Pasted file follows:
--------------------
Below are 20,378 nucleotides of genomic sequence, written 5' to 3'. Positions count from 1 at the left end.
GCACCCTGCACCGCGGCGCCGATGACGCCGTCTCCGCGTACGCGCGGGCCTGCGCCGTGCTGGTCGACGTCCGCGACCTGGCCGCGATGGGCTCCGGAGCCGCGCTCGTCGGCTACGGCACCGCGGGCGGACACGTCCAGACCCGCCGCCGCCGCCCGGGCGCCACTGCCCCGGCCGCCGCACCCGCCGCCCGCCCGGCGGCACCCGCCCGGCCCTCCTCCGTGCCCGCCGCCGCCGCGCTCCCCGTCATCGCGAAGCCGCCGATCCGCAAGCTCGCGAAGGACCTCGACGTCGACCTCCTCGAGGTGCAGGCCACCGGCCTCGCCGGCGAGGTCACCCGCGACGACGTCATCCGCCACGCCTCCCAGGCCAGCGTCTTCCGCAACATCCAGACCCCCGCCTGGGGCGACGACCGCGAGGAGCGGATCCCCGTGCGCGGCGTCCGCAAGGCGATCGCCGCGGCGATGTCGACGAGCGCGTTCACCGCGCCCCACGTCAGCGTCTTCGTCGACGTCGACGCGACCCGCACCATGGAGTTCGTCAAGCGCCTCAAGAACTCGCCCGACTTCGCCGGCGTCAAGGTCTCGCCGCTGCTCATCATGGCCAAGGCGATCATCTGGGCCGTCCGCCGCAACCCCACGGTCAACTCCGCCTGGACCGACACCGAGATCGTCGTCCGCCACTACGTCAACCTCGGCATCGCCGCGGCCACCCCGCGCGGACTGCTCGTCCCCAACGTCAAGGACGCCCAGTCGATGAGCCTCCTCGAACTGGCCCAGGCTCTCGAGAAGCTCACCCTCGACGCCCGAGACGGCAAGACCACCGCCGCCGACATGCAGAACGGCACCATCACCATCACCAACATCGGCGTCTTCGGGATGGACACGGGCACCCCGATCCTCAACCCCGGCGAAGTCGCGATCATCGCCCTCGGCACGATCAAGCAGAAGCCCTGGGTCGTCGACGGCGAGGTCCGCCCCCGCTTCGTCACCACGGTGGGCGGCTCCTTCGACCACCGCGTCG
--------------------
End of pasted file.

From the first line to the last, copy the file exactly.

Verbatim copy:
Below are 20,378 nucleotides of genomic sequence, written 5' to 3'. Positions count from 1 at the left end.
GCACCCTGCACCGCGGCGCCGATGACGCCGTCTCCGCGTACGCGCGGGCCTGCGCCGTGCTGGTCGACGTCCGCGACCTGGCCGCGATGGGCTCCGGAGCCGCGCTCGTCGGCTACGGCACCGCGGGCGGACACGTCCAGACCCGCCGCCGCCGCCCGGGCGCCACTGCCCCGGCCGCCGCACCCGCCGCCCGCCCGGCGGCACCCGCCCGGCCCTCCTCCGTGCCCGCCGCCGCCGCGCTCCCCGTCATCGCGAAGCCGCCGATCCGCAAGCTCGCGAAGGACCTCGACGTCGACCTCCTCGAGGTGCAGGCCACCGGCCTCGCCGGCGAGGTCACCCGCGACGACGTCATCCGCCACGCCTCCCAGGCCAGCGTCTTCCGCAACATCCAGACCCCCGCCTGGGGCGACGACCGCGAGGAGCGGATCCCCGTGCGCGGCGTCCGCAAGGCGATCGCCGCGGCGATGTCGACGAGCGCGTTCACCGCGCCCCACGTCAGCGTCTTCGTCGACGTCGACGCGACCCGCACCATGGAGTTCGTCAAGCGCCTCAAGAACTCGCCCGACTTCGCCGGCGTCAAGGTCTCGCCGCTGCTCATCATGGCCAAGGCGATCATCTGGGCCGTCCGCCGCAACCCCACGGTCAACTCCGCCTGGACCGACACCGAGATCGTCGTCCGCCACTACGTCAACCTCGGCATCGCCGCGGCCACCCCGCGCGGACTGCTCGTCCCCAACGTCAAGGACGCCCAGTCGATGAGCCTCCTCGAACTGGCCCAGGCTCTCGAGAAGCTCACCCTCGACGCCCGAGACGGCAAGACCACCGCCGCCGACATGCAGAACGGCACCATCACCATCACCAACATCGGCGTCTTCGGGATGGACACGGGCACCCCGATCCTCAACCCCGGCGAAGTCGCGATCATCGCCCTCGGCACGATCAAGCAGAAGCCCTGGGTCGTCGACGGCGAGGTCCGCCCCCGCTTCGTCACCACGGTGGGCGGCTCCTTCGACCACCGCGTCG